“Letters are what history sounds like when it is still part of everyday life.” ~ Lisa Grunwald and Stephen J. Adler, Letters of the Century: America 1900-1999
Once upon a time, in long ago New England, a little girl named Caroline Whittredge was born. She came into the world in 1806 in Hamilton, Massachusetts. How do I know? Because she left behind a little booklet of letters, bound together with a piece of 19th-century wallpaper. The booklet must have been treasured by someone, because it was kept long after Caroline’s death. It eventually found its way into a room at Hamilton’s old town hall, where the Hamilton Historical Society carefully kept it for over a hundred years. No one knows for sure how often anyone looked at it during that time, but by 2011 it had clearly been read by a member of the historical society, who mentioned it in a book about nearby Wenham. In 2013, I read that book, found those letters, and typed a transcription at my computer so that others could meet Caroline too.
The booklet turned out to be a collection of drafts of letters written between 1828 and 1830. It was not uncommon for women to compose first drafts of their letters before sitting down to write a final version in the elegant, precise handwriting taught in schools at that time. In an era before email, phones, or even the telegraph, letters connected families and friends who lived both far and near. A collection of letter drafts served as something comparable to an email “sent” folder, reminding the writer about what she’d told to whom.
This is a photo of one of Caroline’s letters. Good penmanship was such an important skill that school students kept “copybooks” in which they copied a sample of a proverb or saying over and over on a single page. One of Caroline’s copybooks, from her school days in Hamilton, is located in the library of the Peabody Essex Museum.
By the time Caroline wrote her letters in 1828, she was already 22 years old. We first meet her when she is teaching school in Beverly, Massachusetts. Here’s the first letter, to her friend Mary Whipple in Hamilton:
I resume my pen for the delightful purpose of writing a few lines in answer to your kind epistle, which was gladly received. I highly appreciate your friendship and correspondence, and ardently wish their continuance. Should you enquire how I like my new situation of employment, I would inform you that my walk to and from the schoolhouse is delightfully pleasant; the house is handsomely located and commands a good prospect of the surrounding beauties of nature. My employment is very pleasing. The schollars (if I may be allowed to form so hasty an opinion) are for the most part very docile. I shall be in Hamilton at Election when I anticipate a great deal of pleasure. Accept these few hasty lines from your affectionate friend C.W.
Beverly April 26, 1828 to Miss Mary B. Whipple
The poet Lucy Larcom, who was born in Beverly in 1824, wrote a memoir with vivid descriptions of her hometown’s appearance during her childhood, so we have some idea of the environment in which Caroline was living and teaching. Lucy remembered a rural town of farmers and fishermen, hillsides carpeted with wildflowers, the smell of salt wind from the bay, and lanes edged with bayberry, wild roses, and sweet fern. The stagecoach rode through town each day carrying mail and passengers between Boston and Newburyport. Her father, a former sea captain, ran a small dry goods store where Caroline might even have shopped!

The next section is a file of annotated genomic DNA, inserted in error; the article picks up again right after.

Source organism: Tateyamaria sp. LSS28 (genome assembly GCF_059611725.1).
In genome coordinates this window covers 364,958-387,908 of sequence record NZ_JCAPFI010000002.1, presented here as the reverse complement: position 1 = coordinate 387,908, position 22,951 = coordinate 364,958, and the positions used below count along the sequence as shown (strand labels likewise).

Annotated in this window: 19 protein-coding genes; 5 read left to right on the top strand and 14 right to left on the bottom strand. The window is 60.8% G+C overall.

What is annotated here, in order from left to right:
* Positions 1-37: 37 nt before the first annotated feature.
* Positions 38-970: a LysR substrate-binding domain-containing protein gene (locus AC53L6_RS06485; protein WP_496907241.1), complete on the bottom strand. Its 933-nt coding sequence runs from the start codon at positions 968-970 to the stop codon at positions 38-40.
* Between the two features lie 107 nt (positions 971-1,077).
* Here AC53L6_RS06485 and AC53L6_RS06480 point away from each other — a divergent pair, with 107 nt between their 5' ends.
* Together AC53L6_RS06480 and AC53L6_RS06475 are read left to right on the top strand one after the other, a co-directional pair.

Lucy Larcom also mentioned the celebration of Election each May. This was a time of festivities, sometimes lasting two to three days, when the governor and other state and local officials were officially installed. Election might include parades, special sermons, feasting, or even a ball!
What Lucy remembered best about Election was her mother baking “’Lection cake,” really more a sweet bread than a cake, but a special holiday treat all the same. Recipes for Election Cake appear in many 19th-century cookbooks. A version for modern bakers appears below, so you can enjoy a taste of Caroline’s celebration of Election with her friends and family.
What do you think of the language Caroline Whittredge used in her letters? Does it sound like a letter you might send to a friend? Why or why not?
For further reading: A New England Girlhood by Lucy Larcom
- 2/3 cup warm water (105 to 115°F)
- 2 pkgs of active dry yeast (2 oz)
- 4 cups all purpose flour
- 2 teaspoons cinnamon
- 1/2 teaspoon salt
- 1/4 teaspoon ground mace
- 1/4 teaspoon ground cloves
- 1/4 teaspoon nutmeg
- 1 cup unsalted butter, softened
- 2 large eggs, lightly beaten
- 2 cups firmly packed brown sugar
- 1 cup buttermilk
- 1 tablespoon vanilla
- 1 cup currants
- 1 cup confectioners sugar
- 1 tablespoon milk
- 1/2 teaspoon vanilla
Add warm water to the bowl of a stand mixer. Sprinkle yeast evenly over the surface and set aside for 5 minutes to let dissolve. Grease and flour two 8.5 inch loaf pans. Line the pan bottoms with parchment paper.
In a large bowl mix 3 cups of flour with cinnamon, baking soda, mace, cloves, nutmeg and salt. Set aside.
Check to see that yeast has dissolved and that mixture is bubbling. If so, add one cup of flour, mixing thoroughly. Add butter and mix until well incorporated. Add sugar, buttermilk, and vanilla and mix until thoroughly combined. Add in eggs and mix until just combined. Lastly mix in flour, reserving a couple of tablespoons. Add currants to remaining flour and then stir them into the cake batter. Loosely cover loaf pans with a light hand towel and leave to let rise for an hour and a half.
Preheat oven to 350°F. Bake loaves for 50 minutes to and hour or until a toothpick comes out clean. Place pans on wire racks to cool. Remove cakes from pans after 5 min.
In a medium bowl whisk together confectioners sugar, milk, and vanilla. Spoon over the tops of the fully cooled loaves so that it drizzles down the sides.